How Medicare Supplement Insurance Rates Are Determined: Compare 2019/2020 Rates Online

The average rate for Medicare Supplement Insurance (Medigap) Plan F in 2019 is $169 per month.1 So what does this mean for Medicare beneficiaries who are interested in finding a Medigap plan?

While Medigap plan benefits are standardized in most states (which means that – for example – Medicare Plan F in North Carolina offers the same benefits as Plan F in Florida), Medigap plan premium rates can vary depending on the insurance company.

Learn how Medicare Supplement Insurance rates are determined in 2019/2020, and request a free, no-obligation plan comparison online to find the right plan for your budget.

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How much will Medicare Supplement Insurance cost in my state?

Because Medicare Supplement Insurance plans are sold by private insurance companies, plan rates will vary from one market to the next.

In 2018, the average monthly premium rate of Medigap Plan G in New York was $304 per month. In the same year, the average monthly cost of Medigap Plan G in Iowa was only $102.1

The difference in Medigap rates from one state to another can vary widely, similar to how the cost of a gallon of gas can differ greatly from one state to another.

Learn more about Medicare Supplement Insurance rates in your state.

Medigap rates can vary based on carrier

Original Medicare (Part A and Part B) premiums are standardized by the federal government. Private insurance companies that offer Medicare Supplement Insurance plans, however, are free to set their own rates.

How a carrier rates (prices) its plans, inflation and other factors can cause premiums to change over time.

Certain Medigap plans that offer more benefits may cost more

Each type of Medicare Supplement Insurance plan offers a different combination of benefits standardized by the federal government. This means that rates may vary depending on the Medigap plan type.

Generally speaking, plans that offer more standardized benefits may cost more than plans with fewer benefits.

The chart below can help you compare Medigap plans in 2019. (Note: Medigap plans are standardized differently in Massachusetts, Minnesota and Wisconsin.)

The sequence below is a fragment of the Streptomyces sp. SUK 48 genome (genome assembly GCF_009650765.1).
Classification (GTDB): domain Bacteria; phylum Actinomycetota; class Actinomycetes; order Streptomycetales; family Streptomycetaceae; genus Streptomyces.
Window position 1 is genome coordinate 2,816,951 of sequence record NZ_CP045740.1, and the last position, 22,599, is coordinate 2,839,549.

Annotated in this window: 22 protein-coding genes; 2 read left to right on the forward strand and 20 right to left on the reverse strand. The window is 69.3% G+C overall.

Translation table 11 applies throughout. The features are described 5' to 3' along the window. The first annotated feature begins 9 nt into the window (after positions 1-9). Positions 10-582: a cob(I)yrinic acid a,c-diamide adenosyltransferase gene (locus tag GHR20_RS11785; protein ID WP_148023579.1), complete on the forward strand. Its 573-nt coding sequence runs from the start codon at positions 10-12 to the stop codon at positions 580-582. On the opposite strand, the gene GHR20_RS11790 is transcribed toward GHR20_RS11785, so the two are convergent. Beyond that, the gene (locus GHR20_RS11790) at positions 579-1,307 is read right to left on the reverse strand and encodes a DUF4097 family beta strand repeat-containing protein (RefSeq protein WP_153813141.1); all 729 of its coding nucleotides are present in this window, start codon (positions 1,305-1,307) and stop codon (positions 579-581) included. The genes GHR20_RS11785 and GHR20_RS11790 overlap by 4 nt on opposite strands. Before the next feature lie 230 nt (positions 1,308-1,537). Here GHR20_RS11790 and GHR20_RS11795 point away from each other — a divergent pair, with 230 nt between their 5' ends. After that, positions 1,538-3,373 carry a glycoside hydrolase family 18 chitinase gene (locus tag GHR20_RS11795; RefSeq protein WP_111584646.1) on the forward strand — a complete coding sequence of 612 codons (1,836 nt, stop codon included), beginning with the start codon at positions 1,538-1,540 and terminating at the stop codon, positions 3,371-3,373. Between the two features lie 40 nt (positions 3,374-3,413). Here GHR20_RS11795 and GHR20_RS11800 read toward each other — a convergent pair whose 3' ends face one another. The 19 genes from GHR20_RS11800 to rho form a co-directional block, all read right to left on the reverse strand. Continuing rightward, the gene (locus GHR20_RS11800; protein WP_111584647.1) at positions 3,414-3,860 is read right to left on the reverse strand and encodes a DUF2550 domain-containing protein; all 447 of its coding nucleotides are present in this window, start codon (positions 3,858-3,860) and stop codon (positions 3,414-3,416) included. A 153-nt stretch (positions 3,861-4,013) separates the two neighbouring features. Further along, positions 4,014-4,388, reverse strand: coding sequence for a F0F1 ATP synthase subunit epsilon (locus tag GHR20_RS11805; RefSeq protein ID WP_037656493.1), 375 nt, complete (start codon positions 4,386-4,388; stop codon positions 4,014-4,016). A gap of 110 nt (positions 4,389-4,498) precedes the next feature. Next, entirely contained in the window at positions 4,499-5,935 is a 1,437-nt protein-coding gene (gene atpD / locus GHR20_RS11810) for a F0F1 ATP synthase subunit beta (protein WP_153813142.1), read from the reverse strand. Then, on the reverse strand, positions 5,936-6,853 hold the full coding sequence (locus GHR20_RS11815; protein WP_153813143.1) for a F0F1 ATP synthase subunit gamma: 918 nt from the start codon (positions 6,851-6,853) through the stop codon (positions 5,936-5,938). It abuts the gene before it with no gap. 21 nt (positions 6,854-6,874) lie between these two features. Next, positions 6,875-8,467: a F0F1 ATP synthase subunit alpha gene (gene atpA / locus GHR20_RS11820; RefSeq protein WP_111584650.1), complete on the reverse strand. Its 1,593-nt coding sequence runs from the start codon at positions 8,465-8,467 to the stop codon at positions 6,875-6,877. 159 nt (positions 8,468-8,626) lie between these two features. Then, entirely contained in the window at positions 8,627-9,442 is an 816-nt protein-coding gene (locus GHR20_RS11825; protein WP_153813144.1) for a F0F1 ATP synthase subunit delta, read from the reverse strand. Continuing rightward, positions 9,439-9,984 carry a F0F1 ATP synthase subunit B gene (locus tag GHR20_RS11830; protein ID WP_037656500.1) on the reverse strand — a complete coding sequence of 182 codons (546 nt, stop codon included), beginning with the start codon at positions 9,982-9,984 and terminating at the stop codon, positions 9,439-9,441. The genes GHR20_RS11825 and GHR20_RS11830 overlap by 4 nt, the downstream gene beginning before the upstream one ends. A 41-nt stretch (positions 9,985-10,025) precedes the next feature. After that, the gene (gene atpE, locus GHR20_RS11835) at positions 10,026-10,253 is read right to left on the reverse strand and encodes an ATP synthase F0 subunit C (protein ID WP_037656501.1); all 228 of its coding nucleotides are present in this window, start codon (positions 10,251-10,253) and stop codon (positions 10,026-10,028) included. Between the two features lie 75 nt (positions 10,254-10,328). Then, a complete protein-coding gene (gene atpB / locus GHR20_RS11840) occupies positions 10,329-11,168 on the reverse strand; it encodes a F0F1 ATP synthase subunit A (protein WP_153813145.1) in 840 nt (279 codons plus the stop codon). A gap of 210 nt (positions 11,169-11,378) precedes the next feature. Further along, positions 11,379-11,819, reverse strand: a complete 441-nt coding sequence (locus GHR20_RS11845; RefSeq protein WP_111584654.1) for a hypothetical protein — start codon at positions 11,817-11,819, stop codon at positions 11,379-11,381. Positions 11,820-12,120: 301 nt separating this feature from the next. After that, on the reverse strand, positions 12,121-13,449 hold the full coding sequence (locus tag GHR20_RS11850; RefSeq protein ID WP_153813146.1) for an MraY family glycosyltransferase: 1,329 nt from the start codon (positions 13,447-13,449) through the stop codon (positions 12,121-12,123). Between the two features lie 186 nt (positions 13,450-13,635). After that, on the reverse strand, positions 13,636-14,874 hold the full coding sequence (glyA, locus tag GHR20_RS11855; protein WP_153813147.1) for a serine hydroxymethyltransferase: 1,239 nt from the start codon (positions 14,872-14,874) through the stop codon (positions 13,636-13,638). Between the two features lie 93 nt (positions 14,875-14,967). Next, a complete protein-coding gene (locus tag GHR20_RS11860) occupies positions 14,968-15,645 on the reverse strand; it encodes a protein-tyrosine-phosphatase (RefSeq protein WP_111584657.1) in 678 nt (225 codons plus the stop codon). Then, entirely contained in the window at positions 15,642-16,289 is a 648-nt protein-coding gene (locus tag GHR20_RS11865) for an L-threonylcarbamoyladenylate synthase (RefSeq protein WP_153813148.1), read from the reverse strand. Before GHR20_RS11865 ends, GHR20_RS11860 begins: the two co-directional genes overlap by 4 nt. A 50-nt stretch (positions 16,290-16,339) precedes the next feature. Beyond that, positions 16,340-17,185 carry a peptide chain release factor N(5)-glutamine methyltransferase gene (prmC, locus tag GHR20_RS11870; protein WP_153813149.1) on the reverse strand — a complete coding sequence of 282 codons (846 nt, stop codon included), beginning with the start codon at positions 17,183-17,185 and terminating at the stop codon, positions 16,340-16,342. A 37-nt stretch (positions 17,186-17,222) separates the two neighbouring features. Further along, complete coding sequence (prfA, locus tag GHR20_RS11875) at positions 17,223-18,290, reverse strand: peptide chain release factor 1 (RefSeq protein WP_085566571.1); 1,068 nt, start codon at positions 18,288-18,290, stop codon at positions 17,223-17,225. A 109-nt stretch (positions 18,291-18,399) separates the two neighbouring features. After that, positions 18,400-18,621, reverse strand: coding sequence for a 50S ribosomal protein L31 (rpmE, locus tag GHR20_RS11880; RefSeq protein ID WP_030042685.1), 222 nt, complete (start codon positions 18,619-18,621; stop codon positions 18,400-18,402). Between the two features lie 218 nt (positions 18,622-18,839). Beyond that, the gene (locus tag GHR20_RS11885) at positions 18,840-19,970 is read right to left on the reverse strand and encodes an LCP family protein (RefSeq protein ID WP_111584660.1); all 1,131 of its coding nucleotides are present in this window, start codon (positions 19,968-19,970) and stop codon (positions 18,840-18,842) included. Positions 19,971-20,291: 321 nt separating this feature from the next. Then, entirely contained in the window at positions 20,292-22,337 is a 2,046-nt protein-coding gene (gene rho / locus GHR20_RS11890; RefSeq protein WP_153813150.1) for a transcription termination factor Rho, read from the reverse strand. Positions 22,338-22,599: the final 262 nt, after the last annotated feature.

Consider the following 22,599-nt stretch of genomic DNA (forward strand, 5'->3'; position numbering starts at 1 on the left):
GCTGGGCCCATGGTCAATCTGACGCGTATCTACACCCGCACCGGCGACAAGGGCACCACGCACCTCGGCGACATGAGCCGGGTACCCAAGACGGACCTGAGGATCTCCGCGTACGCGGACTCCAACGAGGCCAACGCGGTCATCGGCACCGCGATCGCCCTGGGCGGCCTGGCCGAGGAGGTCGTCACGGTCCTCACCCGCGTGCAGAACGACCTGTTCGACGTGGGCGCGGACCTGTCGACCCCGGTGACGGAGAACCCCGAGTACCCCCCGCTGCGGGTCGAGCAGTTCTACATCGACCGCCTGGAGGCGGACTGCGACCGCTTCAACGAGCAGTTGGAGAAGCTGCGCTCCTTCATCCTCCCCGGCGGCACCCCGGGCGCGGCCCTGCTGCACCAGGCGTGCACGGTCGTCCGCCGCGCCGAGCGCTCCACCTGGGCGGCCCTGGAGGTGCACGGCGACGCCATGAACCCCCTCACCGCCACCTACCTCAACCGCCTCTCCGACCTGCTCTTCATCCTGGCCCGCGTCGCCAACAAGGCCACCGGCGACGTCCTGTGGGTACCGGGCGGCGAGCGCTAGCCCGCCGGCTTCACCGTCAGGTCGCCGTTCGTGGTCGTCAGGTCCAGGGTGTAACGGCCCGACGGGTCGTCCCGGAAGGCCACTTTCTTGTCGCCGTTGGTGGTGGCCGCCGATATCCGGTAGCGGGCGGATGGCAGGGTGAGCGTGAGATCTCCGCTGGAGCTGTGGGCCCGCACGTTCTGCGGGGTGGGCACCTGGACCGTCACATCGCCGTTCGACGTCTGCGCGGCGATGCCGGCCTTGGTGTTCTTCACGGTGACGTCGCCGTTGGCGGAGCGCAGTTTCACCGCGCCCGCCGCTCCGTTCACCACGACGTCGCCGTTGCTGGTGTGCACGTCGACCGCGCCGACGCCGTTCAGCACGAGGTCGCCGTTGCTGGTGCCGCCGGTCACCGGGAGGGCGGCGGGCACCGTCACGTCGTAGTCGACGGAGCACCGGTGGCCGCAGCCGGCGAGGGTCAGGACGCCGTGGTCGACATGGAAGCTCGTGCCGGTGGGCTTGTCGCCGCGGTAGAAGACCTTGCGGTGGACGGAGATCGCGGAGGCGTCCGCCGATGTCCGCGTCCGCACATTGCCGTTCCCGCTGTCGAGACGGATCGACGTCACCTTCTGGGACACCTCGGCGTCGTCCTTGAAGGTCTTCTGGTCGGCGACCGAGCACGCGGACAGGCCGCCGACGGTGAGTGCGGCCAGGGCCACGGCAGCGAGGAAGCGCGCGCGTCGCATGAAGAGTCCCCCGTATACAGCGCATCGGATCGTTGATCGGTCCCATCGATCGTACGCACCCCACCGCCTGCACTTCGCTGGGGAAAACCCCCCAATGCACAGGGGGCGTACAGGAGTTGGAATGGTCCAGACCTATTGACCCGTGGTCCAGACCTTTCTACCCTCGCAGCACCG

Medicare Supplement Insurance Plans 2019
Medicare Supplement Benefits A B C D F1 G K2 L3 M N4
Part A co-insurance and hospital costs
Part B co-insurance or co-payment 50% 75%
First 3 pints of blood 50% 75%
Part A hospice care co-insurance or co-payment 50% 75%
Co-insurance for skilled nursing facility     50% 75%
Medicare Part A deductible   50% 75% 50%
Medicare Part B deductible                
Medicare Part B excess charges                
Foreign travel emergency     80% 80% 80% 80%     80% 80%
1. Plan F offers a high-deductible plan. This plan requires you to pay a $2,300 deductible in 2019 before it covers anything.
2. Plan K has an out-of-pocket yearly limit of $5,560 in 2019. After you pay the out-of-pocket yearly limit and yearly Part B deductible, it pays 100% of covered services for the rest of the calendar year.
3. Plan L has an out-of-pocket yearly limit of $2,780 in 2019. After you pay the out-of-pocket yearly limit and yearly Part B deductible, it pays 100% of covered services for the rest of the calendar year.
4. Plan N pays 100% of the Part B coinsurance, except for a copayment of up to $20 for some office visits and up to a $50 copayment for emergency room visits that don’t result in an inpatient admission.
View an image version of this table.

Medical underwriting could affect your Medigap plan rates

If you apply for a Medicare Supplement Insurance plan after your six-month Medigap Open Enrollment Period (OEP), you may be subject to medical underwriting.

  • Your Medigap Open Enrollment Period starts as soon as you are at least 65 years old and enrolled in Medicare Part B.

  • During the six months of your Medigap OEP, insurance companies cannot deny you a Medigap plan or charge you higher plan premiums based on your health.

But outside of your Medigap OEP, an insurance company reserves the right to determine your Medigap rates based on your health — unless you qualify for a guaranteed issue right.

Beneficiaries with certain health conditions might face higher rates because they are deemed to be riskier to insure, or they may be denied a Medigap plan altogether.

Insurance companies use different pricing structures to determine rates

There are three different pricing models that insurance companies can use to determine how your Medicare Supplement Insurance plan rates may increase in the future.

Each type of pricing system can produce a different rate for current and incoming plan members.

  • Community-rated plans charge the same rate for every plan member, regardless of age. For example, a 75-year-old Medigap beneficiary with a community-rated plan will pay the same rate as a 65-year-old beneficiary with the same plan.

  • Issue-age-rated plans have rates based on the age at which you purchased the plan. Your premium rate will be fixed and it won’t change as you age. While your initial Medigap rate could be higher than a community-rated plan, it could potentially cost less in the long term.

  • Attained-age-rated plans have rates that increase as you age. As you get older, your Medigap rate will gradually go up.

Some insurance companies may offer Medigap plan discounts for women, non-smokers, married couples, those who pay their premium for the entire year and more.

Be sure to ask your plan provider if they offer any discounts before you sign up for a Medigap plan.

Medigap premiums may increase over time due to other factors, such as inflation.

Compare Medicare Supplement rates in your area

A licensed insurance agent can help you compare the Medicare Supplement Insurance plans that are available where you live, including the plan rates.

Find a Medigap plans in your area

Visit MedicareSupplement.com